It was Sunday morning, 8am, the sky was overcast and the footsteps of children running down the stairs to rush off to church sounded like a pack of wild boars. I got up to make coffee and looked outside my kitchen window and noticed the neighbors in the next building over were packing up a U-Haul, filling it up with all of their furniture and belongings. As I waited for the coffee to brew, I kept watching them as they bustled back and forth, carrying out wooden drawers one by one and boxes with huge marker labels on them. They weren’t saying one word to one another. They looked sad. After a few minutes, my assumption about their sadness was evident. They started arguing in the middle of the street when I finally got wind of a slight reason why they were moving: they were breaking up. The humid air seemed to have amplified their voices throughout the complex. Their screams of tensions were really screams of ‘please let’s not do this’---but their pride got in the way and somehow, they resolved to end their union bitterly.
Questions in my head were raised, like why were they packing up their stuff in the same U-Haul if it was that bitter of a breakup? Were they just trying to save money, or were they relocating to another home together, yet apart? Were they forced to live together anyway? Maybe the U-Haul was making two stops... My heart broke as I watched them still moving their stuff, passing one another in silence, and then sometimes, adding hurtful accusations and words to their opened wounds. I would hate to have seen this couple break up due to a huge misunderstanding. When two people, (or even one person in the relationship) has too much pride in their heart, there is no room for understanding. It’s just blown off and the other person is always to blame. The other person is always seen as “the crazy one”. Why do most exes call their past loves, “my crazy ex”?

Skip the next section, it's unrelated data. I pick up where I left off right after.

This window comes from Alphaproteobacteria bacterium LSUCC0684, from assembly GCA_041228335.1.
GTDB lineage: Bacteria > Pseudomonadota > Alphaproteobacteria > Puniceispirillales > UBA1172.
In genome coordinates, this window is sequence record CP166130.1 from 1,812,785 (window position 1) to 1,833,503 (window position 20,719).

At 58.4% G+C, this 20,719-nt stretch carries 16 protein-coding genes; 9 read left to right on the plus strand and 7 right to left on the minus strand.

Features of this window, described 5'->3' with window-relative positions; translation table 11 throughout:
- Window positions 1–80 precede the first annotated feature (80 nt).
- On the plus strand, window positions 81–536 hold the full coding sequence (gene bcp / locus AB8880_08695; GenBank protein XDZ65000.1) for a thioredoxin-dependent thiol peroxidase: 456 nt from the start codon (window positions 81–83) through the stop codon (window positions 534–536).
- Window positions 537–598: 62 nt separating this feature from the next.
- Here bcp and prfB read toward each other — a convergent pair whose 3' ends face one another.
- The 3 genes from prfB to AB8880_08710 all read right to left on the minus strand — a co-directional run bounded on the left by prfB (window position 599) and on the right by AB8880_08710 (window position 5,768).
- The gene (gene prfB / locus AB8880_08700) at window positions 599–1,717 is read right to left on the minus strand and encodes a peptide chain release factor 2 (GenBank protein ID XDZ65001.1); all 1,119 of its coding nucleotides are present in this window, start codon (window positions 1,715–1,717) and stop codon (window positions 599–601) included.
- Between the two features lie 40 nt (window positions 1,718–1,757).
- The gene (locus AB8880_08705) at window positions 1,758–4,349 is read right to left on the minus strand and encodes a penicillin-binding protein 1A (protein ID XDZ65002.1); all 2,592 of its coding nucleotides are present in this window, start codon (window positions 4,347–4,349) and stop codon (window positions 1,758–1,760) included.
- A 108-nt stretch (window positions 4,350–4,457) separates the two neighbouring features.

I do believe that pride is the root cause of insecurity issues. “I’m going to reject you before you reject me” type of mindset. Our past sometimes screws with us, leaving us to think that everyone is going to do the same thing that everybody else did: they left us. Fear of abandonment is more common than we think. I am not sure if the mindset ever changes or progresses as we get older and/or have more experiences, but it’s always embedded in us, regardless. Even if we do evolve to a better place, we still have that vulnerability that we tend to hide, making people believe that we’re strong enough, tough enough and able to take on the blows, when in actuality, we’re still that child begging to be loved, yearning for that one person we’ve once cherished to say, “it’s ok, I’m here now...” Even though that may never happen, we try to develop nurturing relationships with a huge shield in front of our chests, protecting our hearts.
The U-Haul was filled to the brim and the doors of the truck were closed and locked up. As I watched it drive off out of the complex, I just prayed that all of their misunderstandings and miscommunications would one day bypass all barriers of pride.
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